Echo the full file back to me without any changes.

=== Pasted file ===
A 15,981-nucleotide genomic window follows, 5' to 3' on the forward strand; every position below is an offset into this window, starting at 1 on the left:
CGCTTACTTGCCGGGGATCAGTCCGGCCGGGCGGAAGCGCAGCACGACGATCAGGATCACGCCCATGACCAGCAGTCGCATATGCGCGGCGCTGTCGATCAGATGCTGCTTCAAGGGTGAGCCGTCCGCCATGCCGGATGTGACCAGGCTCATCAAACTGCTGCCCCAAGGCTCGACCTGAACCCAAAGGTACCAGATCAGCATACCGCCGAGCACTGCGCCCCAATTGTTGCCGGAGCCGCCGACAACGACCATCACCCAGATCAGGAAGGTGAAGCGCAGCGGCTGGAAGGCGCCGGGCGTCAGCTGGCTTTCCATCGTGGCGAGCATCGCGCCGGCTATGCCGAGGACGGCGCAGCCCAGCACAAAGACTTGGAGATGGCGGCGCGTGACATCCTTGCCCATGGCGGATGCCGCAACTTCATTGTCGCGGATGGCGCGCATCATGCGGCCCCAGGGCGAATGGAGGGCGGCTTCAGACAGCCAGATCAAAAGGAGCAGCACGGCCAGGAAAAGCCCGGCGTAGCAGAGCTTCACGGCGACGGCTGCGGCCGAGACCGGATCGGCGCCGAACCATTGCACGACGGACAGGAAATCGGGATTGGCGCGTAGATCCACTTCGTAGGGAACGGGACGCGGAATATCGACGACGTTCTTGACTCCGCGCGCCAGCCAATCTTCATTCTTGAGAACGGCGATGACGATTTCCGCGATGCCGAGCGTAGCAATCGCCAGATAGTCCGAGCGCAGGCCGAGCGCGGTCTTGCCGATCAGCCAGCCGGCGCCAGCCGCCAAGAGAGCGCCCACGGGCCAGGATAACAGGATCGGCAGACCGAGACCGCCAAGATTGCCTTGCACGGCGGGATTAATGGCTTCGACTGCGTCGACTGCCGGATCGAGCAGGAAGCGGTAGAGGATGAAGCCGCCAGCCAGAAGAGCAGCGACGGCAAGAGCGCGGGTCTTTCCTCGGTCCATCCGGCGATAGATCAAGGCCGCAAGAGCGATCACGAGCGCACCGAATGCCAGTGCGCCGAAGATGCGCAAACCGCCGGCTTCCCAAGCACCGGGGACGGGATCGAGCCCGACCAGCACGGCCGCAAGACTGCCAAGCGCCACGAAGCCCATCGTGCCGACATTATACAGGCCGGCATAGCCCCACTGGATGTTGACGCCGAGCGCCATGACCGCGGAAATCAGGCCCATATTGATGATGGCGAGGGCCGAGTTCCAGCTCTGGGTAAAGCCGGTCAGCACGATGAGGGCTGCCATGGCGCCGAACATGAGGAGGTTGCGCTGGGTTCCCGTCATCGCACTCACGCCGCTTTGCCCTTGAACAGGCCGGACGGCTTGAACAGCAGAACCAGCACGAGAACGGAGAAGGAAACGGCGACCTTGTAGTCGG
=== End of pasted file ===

A 15,981-nucleotide genomic window follows, 5' to 3' on the forward strand; every position below is an offset into this window, starting at 1 on the left:
CGCTTACTTGCCGGGGATCAGTCCGGCCGGGCGGAAGCGCAGCACGACGATCAGGATCACGCCCATGACCAGCAGTCGCATATGCGCGGCGCTGTCGATCAGATGCTGCTTCAAGGGTGAGCCGTCCGCCATGCCGGATGTGACCAGGCTCATCAAACTGCTGCCCCAAGGCTCGACCTGAACCCAAAGGTACCAGATCAGCATACCGCCGAGCACTGCGCCCCAATTGTTGCCGGAGCCGCCGACAACGACCATCACCCAGATCAGGAAGGTGAAGCGCAGCGGCTGGAAGGCGCCGGGCGTCAGCTGGCTTTCCATCGTGGCGAGCATCGCGCCGGCTATGCCGAGGACGGCGCAGCCCAGCACAAAGACTTGGAGATGGCGGCGCGTGACATCCTTGCCCATGGCGGATGCCGCAACTTCATTGTCGCGGATGGCGCGCATCATGCGGCCCCAGGGCGAATGGAGGGCGGCTTCAGACAGCCAGATCAAAAGGAGCAGCACGGCCAGGAAAAGCCCGGCGTAGCAGAGCTTCACGGCGACGGCTGCGGCCGAGACCGGATCGGCGCCGAACCATTGCACGACGGACAGGAAATCGGGATTGGCGCGTAGATCCACTTCGTAGGGAACGGGACGCGGAATATCGACGACGTTCTTGACTCCGCGCGCCAGCCAATCTTCATTCTTGAGAACGGCGATGACGATTTCCGCGATGCCGAGCGTAGCAATCGCCAGATAGTCCGAGCGCAGGCCGAGCGCGGTCTTGCCGATCAGCCAGCCGGCGCCAGCCGCCAAGAGAGCGCCCACGGGCCAGGATAACAGGATCGGCAGACCGAGACCGCCAAGATTGCCTTGCACGGCGGGATTAATGGCTTCGACTGCGTCGACTGCCGGATCGAGCAGGAAGCGGTAGAGGATGAAGCCGCCAGCCAGAAGAGCAGCGACGGCAAGAGCGCGGGTCTTTCCTCGGTCCATCCGGCGATAGATCAAGGCCGCAAGAGCGATCACGAGCGCACCGAATGCCAGTGCGCCGAAGATGCGCAAACCGCCGGCTTCCCAAGCACCGGGGACGGGATCGAGCCCGACCAGCACGGCCGCAAGACTGCCAAGCGCCACGAAGCCCATCGTGCCGACATTATACAGGCCGGCATAGCCCCACTGGATGTTGACGCCGAGCGCCATGACCGCGGAAATCAGGCCCATATTGATGATGGCGAGGGCCGAGTTCCAGCTCTGGGTAAAGCCGGTCAGCACGATGAGGGCTGCCATGGCGCCGAACATGAGGAGGTTGCGCTGGGTTCCCGTCATCGCACTCACGCCGCTTTGCCCTTGAACAGGCCGGACGGCTTGAACAGCAGAACCAGCACGAGAACGGAGAAGGAAACGGCGACCTTGTAGTCGG